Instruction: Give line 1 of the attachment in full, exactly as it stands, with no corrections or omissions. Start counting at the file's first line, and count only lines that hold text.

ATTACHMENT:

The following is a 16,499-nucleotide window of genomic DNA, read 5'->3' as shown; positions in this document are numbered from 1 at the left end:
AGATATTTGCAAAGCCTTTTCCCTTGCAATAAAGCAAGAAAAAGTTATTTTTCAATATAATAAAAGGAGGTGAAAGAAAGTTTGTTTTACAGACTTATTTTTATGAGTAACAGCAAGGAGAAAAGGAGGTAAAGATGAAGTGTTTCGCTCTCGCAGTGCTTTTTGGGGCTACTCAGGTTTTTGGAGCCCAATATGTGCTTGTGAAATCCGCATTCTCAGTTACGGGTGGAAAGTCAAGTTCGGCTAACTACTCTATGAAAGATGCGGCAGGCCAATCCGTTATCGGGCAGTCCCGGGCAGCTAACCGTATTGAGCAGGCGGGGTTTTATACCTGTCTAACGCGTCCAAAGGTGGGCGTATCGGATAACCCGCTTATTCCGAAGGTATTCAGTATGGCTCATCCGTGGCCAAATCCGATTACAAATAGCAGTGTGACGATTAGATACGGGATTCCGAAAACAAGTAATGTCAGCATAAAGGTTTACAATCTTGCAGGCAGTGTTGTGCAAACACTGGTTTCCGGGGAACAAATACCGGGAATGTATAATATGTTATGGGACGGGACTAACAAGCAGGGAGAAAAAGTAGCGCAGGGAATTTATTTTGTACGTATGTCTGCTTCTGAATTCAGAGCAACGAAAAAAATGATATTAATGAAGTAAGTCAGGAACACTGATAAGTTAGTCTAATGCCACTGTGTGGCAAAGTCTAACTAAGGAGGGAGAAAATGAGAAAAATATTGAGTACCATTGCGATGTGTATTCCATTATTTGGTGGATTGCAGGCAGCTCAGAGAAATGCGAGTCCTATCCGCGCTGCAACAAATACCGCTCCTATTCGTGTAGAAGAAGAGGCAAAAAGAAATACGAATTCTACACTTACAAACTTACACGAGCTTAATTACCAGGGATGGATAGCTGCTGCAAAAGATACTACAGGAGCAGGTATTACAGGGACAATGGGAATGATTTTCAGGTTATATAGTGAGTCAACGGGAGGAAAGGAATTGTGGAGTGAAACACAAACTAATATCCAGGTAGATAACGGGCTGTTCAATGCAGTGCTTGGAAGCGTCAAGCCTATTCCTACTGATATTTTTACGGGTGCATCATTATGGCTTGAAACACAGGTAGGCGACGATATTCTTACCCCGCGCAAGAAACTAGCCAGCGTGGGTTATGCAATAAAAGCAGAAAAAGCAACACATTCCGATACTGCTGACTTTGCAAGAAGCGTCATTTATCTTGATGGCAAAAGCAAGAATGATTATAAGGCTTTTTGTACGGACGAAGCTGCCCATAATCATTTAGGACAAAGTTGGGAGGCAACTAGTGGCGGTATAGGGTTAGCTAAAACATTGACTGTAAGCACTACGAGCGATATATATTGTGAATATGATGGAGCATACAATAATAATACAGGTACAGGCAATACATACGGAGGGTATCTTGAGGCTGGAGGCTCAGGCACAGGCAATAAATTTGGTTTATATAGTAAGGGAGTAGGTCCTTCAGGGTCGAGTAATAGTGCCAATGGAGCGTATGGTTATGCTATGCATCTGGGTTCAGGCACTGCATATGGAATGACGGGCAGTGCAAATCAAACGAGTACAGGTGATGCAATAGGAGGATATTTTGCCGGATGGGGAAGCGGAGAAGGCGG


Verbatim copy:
The following is a 16,499-nucleotide window of genomic DNA, read 5'->3' as shown; positions in this document are numbered from 1 at the left end: